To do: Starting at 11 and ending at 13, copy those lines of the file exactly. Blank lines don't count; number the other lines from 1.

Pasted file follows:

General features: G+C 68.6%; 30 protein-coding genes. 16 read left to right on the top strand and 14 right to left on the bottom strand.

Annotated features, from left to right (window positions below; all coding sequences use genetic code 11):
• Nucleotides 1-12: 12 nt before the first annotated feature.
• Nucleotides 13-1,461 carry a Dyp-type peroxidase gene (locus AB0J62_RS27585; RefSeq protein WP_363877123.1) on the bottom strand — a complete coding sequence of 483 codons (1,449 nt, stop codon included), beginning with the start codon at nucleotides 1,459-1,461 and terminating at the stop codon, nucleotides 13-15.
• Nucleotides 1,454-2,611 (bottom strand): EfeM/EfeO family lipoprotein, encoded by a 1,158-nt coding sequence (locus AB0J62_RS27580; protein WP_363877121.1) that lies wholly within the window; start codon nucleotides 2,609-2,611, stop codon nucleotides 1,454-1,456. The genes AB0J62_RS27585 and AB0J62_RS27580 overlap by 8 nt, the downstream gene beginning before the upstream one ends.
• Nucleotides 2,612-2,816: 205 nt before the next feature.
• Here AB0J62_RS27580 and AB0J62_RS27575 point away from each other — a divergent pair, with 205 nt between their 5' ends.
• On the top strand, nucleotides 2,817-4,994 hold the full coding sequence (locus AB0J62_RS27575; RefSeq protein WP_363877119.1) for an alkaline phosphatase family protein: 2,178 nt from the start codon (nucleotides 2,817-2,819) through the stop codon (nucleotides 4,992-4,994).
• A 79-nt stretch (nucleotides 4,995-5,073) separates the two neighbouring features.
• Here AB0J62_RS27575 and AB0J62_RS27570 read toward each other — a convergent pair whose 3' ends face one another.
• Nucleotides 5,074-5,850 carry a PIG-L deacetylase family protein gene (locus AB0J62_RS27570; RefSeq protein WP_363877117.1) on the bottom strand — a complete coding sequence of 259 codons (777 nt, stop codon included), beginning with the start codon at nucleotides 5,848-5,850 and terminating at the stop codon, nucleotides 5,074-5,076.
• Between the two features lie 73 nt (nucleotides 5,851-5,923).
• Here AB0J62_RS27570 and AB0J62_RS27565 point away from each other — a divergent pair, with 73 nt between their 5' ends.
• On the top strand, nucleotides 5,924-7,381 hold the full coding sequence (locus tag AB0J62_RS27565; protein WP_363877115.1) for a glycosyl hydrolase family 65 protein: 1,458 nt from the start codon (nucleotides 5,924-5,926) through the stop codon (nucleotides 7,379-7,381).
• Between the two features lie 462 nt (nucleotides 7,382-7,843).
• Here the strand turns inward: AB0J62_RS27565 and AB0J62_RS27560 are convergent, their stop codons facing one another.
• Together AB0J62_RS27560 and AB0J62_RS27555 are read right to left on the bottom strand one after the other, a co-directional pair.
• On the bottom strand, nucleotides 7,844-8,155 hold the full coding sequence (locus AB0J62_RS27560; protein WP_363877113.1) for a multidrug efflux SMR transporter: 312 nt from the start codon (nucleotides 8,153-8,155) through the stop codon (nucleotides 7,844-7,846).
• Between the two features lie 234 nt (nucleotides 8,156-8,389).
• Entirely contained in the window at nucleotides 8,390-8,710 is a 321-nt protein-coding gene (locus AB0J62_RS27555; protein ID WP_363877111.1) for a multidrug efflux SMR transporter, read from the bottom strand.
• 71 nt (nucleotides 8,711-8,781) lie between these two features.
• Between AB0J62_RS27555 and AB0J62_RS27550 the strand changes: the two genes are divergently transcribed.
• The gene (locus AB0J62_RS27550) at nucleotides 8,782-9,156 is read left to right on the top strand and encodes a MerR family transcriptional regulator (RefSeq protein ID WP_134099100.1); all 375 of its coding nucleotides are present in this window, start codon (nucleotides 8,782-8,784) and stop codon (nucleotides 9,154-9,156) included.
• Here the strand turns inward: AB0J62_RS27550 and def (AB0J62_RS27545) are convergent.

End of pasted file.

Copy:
• Nucleotides 5,074-5,850 carry a PIG-L deacetylase family protein gene (locus AB0J62_RS27570; RefSeq protein WP_363877117.1) on the bottom strand — a complete coding sequence of 259 codons (777 nt, stop codon included), beginning with the start codon at nucleotides 5,848-5,850 and terminating at the stop codon, nucleotides 5,074-5,076.
• Between the two features lie 73 nt (nucleotides 5,851-5,923).
• Here AB0J62_RS27570 and AB0J62_RS27565 point away from each other — a divergent pair, with 73 nt between their 5' ends.